Abstract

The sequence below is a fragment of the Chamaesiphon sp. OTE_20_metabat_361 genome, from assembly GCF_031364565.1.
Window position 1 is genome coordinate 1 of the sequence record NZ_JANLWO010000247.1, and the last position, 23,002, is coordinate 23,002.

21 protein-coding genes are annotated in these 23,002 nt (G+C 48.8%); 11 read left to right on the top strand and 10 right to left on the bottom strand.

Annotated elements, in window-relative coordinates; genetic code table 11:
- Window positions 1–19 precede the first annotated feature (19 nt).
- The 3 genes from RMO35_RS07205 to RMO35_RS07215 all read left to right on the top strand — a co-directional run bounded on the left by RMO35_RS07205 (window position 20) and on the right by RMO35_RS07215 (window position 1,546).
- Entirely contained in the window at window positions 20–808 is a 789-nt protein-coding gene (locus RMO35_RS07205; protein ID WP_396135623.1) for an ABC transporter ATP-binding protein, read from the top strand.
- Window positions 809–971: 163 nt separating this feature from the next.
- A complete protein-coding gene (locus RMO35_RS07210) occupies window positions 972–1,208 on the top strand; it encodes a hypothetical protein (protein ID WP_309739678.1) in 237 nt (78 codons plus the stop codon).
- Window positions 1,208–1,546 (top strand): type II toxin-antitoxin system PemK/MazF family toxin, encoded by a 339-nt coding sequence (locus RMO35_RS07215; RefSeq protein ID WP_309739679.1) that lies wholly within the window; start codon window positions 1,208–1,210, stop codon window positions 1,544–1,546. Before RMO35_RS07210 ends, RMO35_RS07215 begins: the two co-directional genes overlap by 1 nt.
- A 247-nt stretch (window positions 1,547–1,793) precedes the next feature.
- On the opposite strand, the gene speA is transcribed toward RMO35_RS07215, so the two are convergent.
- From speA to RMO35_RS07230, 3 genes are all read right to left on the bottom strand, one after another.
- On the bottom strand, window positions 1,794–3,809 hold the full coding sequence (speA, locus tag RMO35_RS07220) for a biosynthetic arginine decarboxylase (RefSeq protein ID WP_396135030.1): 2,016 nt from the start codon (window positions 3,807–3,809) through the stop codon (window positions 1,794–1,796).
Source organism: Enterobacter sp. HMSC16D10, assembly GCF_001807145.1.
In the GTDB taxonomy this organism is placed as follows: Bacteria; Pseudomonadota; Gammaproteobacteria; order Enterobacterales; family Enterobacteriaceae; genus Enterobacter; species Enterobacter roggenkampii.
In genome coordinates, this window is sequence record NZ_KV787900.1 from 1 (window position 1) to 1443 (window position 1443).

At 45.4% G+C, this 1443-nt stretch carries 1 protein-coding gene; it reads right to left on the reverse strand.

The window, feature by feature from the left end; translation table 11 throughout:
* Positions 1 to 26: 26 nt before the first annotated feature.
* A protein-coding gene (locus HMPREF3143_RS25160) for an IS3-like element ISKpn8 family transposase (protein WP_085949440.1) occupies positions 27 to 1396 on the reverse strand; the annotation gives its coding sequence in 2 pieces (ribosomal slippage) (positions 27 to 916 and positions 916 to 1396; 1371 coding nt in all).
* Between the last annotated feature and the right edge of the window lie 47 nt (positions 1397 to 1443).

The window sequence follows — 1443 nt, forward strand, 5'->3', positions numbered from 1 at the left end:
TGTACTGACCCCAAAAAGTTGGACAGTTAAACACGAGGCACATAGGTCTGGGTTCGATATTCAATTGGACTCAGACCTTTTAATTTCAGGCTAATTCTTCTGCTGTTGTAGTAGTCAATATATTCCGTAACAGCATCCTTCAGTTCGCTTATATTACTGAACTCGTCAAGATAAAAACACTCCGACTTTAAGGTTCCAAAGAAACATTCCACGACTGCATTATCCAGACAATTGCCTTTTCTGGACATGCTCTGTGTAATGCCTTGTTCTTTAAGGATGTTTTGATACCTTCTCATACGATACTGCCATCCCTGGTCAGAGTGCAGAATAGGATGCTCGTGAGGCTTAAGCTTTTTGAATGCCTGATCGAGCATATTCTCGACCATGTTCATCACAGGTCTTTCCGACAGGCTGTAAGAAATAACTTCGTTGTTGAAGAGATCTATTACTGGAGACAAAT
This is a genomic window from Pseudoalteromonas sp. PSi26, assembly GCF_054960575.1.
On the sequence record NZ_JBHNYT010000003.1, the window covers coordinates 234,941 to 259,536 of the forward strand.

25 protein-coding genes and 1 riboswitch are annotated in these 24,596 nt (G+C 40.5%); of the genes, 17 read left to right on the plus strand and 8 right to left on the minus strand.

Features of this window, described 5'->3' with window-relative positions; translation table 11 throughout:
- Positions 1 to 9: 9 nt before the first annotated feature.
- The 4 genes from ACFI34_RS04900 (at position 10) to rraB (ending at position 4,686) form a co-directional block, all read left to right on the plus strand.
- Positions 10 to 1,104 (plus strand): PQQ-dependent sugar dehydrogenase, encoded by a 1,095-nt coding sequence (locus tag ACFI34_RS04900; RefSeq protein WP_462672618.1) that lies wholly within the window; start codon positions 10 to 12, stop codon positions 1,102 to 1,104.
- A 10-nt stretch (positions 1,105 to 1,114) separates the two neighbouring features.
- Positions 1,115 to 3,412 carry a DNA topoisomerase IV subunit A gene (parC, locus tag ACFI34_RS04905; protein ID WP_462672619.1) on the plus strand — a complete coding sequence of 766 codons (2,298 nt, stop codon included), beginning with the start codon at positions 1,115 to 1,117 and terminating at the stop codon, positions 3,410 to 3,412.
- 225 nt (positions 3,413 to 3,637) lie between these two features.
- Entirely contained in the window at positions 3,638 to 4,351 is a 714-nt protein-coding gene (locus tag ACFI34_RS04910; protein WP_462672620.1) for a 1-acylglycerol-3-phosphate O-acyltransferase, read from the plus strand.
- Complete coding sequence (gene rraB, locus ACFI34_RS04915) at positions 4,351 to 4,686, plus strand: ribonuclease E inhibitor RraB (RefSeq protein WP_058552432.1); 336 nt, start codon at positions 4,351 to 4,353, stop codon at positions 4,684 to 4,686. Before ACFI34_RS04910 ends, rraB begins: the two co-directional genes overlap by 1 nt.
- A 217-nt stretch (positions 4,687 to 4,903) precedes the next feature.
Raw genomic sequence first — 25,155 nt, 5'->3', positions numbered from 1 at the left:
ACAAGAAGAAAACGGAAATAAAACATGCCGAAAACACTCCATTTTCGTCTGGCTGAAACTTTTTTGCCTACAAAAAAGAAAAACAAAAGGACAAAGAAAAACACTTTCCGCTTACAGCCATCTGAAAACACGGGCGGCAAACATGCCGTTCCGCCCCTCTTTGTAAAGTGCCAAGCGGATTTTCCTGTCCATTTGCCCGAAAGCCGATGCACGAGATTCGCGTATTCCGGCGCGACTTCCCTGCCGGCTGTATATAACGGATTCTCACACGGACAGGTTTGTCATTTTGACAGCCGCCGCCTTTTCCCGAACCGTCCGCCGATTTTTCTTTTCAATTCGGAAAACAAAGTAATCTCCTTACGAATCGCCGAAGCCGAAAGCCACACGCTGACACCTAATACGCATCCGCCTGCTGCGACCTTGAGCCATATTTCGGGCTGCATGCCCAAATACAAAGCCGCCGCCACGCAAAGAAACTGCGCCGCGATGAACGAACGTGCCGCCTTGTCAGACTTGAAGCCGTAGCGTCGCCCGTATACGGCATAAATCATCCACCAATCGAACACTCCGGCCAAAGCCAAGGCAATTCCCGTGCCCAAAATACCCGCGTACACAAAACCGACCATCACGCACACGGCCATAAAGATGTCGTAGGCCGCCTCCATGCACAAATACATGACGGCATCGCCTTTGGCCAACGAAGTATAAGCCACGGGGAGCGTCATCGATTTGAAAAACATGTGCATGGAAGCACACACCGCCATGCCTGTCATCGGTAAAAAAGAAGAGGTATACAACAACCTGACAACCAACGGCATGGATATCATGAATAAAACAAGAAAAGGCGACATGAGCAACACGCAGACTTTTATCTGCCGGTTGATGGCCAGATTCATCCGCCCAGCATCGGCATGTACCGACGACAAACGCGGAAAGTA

New radiocarbon-dated cores obtained by Vibracorers in the western Gulf of Maine confirm that a short-lived, relative sea-level lowstand of ∼−55 m occurred at 11–10.5 ka. These cores and younger salt-marsh data also reveal that rates of transgression varied throughout the Holocene, probably due to local variations in glacial isostasy. The isostatic component is resolved by subtracting published approximations of eustatic sea level from our well-determined observations of local relative sea level. A large peak in the isostatic curve coincides with the lowstand and is interpreted as a forebulge 20–25 m in amplitude. Forebulge migration is estimated at 7–11 km/100 yr, based on the timing of lowstands across the region.

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